The American Indian population numbers well over 35,000 people in the 11-county Minneapolis-St. Paul metro area, according to the Minneapolis American Indian Center. Yet, compared with their representation in the general population, American Indians continue to be underrepresented in higher education. At UMN, American

Indians comprise just 1 percent of their 55,000 students.

Many students come from small, tightly knit reservations and often experience culture shock when they encounter UMN’s large, urban campus for the first time, says Jillian Rowan, senior coordinator for the university’s Circle of Indigenous Nations, which offers culturally relevant academic, social, and professional support to indigenous students.

“UMN is definitely a huge place. It’s important to have an office like ours that helps native students thrive,” Rowan says. “If you don’t have a successful first year, the chances of you graduating diminish, so we focus on that first year.”

UMN is composed of five campuses located in the Twin Cities, Duluth, Crookston, Morris, and Rochester.

Unlike many higher education institutions that often lump minority student groups together under one umbrella of services, UMN provides programming and services tailored to the specific needs of American Indian students.

In addition to the Circle of Indigenous Nations, other programs for indigenous students at the university include the following:

The American Indian Cultural House is the first of many cultural living-learning communities on the Twin Cities campus created to engage students in activities related to academic achievement, campus life and civic engagement, leadership development, and racial and cultural identity exploration.

The American Indian Student Cultural Center aims to promote cultural diversity and develop leadership among American Indian students while building understanding of American Indian people, issues, history, and culture.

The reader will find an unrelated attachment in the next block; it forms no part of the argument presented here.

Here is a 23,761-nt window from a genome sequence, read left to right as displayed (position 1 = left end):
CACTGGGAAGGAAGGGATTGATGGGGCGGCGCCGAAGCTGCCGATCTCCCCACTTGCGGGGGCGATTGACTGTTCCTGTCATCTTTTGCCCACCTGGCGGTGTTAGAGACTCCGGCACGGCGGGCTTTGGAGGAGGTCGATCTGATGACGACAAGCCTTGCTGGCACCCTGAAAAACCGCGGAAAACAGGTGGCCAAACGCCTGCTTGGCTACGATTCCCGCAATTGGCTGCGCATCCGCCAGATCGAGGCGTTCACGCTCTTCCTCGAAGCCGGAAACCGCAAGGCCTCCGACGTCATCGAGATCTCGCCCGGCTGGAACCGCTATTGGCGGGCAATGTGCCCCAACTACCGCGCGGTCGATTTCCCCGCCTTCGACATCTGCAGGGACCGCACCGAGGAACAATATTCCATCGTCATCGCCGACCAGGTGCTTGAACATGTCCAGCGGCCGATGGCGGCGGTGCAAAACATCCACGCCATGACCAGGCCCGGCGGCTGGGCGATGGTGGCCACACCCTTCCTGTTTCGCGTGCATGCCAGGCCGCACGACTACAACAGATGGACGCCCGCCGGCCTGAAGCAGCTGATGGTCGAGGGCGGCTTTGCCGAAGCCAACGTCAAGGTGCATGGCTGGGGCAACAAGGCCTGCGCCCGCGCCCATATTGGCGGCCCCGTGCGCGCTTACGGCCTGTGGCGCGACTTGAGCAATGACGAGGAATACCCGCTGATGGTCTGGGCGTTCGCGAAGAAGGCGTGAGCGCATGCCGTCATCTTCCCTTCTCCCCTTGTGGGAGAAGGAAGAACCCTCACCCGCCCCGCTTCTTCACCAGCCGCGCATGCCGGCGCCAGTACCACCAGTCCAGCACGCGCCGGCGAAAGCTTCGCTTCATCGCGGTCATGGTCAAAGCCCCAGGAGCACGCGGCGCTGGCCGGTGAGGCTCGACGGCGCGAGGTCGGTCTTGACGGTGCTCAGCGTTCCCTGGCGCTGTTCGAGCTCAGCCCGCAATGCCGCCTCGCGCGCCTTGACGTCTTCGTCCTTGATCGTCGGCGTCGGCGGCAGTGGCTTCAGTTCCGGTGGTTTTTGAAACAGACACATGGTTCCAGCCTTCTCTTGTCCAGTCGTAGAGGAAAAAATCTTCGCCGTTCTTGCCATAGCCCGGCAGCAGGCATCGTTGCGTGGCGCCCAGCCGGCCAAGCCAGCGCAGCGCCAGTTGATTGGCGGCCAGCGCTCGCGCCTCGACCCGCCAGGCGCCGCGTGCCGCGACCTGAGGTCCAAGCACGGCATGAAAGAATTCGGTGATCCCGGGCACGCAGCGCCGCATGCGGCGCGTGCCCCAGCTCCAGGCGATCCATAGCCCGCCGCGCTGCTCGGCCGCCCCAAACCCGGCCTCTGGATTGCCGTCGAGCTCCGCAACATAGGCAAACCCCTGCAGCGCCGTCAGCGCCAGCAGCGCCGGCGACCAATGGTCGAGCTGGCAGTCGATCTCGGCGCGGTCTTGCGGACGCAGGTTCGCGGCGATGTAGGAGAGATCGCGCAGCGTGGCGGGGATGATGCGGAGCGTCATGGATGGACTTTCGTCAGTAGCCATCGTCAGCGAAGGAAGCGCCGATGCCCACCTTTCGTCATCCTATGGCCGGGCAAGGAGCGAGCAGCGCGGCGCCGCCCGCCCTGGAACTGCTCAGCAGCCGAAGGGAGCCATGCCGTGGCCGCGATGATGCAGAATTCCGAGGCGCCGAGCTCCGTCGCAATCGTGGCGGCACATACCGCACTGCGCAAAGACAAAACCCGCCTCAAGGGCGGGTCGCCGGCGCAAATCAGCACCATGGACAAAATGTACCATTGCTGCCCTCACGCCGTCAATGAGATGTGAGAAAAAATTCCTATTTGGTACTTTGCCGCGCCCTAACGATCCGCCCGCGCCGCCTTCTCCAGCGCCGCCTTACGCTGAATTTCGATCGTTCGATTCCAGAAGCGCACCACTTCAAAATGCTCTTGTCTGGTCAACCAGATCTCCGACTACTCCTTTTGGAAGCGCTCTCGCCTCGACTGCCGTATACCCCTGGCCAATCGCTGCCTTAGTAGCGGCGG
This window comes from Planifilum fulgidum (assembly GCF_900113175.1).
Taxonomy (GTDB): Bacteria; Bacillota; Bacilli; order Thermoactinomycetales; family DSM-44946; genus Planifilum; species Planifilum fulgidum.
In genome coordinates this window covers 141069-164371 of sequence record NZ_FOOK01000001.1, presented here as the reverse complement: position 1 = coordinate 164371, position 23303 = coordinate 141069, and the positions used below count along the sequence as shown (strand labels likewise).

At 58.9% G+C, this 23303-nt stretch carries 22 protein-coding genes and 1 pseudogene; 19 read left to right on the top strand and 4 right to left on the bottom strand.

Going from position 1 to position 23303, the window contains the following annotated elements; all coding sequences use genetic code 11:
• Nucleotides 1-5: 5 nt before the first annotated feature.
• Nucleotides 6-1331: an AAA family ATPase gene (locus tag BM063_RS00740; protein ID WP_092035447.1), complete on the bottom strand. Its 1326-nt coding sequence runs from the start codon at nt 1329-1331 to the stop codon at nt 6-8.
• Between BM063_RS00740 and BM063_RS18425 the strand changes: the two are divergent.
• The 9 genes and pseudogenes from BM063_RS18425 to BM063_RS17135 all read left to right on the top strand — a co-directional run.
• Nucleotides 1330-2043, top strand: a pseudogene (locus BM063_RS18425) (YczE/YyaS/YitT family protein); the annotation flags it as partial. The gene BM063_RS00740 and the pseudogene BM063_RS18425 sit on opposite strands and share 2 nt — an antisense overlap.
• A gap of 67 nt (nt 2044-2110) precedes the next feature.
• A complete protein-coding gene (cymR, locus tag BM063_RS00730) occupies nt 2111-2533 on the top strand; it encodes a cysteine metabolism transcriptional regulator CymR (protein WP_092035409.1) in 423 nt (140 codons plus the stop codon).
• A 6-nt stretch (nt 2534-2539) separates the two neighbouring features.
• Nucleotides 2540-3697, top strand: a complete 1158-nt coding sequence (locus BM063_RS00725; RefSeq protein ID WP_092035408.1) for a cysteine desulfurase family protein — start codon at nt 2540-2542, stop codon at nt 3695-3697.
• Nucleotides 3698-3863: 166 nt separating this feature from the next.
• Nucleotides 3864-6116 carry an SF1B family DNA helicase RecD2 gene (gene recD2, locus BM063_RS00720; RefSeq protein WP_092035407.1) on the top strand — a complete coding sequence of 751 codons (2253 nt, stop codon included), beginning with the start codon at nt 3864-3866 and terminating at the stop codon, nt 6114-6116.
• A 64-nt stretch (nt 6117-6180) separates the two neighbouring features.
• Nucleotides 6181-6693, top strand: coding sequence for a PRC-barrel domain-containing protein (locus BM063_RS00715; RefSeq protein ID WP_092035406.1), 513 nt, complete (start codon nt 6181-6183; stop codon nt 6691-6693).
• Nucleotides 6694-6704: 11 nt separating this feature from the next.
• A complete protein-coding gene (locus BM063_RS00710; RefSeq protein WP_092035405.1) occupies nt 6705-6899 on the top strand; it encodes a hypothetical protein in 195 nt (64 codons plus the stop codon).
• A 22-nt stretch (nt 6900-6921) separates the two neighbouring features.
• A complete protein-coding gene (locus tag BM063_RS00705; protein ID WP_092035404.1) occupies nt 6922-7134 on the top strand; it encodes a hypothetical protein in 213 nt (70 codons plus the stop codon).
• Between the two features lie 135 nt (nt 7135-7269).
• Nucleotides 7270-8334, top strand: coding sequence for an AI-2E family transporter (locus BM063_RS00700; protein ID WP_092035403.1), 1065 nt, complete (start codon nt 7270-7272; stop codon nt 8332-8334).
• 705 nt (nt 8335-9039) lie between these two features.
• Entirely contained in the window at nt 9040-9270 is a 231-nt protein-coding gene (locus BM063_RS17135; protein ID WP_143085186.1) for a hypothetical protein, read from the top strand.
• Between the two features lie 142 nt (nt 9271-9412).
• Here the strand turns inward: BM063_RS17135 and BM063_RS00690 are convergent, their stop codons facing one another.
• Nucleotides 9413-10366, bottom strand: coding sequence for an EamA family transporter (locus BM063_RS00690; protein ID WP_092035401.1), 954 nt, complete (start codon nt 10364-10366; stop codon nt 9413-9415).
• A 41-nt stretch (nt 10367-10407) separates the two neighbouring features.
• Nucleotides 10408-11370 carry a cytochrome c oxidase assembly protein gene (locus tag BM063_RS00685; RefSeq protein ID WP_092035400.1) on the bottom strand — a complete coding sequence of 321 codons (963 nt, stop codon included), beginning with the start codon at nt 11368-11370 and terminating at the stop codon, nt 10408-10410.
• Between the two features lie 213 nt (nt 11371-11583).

The department of American Indian studies was established in 1969 and is the oldest such program in the country with departmental status.

The Master of Tribal Administration and Governance (MTAG) program on the Duluth campus seeks to train future American Indian tribal leaders and managers and is the only master’s program of its kind in the nation. Starting this fall, the university will offer its first bachelor’s program in Tribal Administration and Governance (BTAG).

Launched in 2010 after a series of meetings and consultations with American Indian tribal leaders and tribal governments throughout the Midwest, the MTAG program primarily attracts tribal leaders and those who work on reservations. A total of 53 master’s degrees have been awarded to three cohorts of students since the program began four years ago.

Innovative, trend-setting programs like MTAG are part of UMN’s long and continuing legacy of inclusive excellence, Albert says. “As an institution, we take our land-grant mission very seriously,” she says. “We are called to support American Indian education in impactful ways that lift up our indigenous communities at the university, as well as the tribal communities around the state of Minnesota.”●

Tannette Johnson-Elie is a contributing writer for INSIGHT Into Diversity.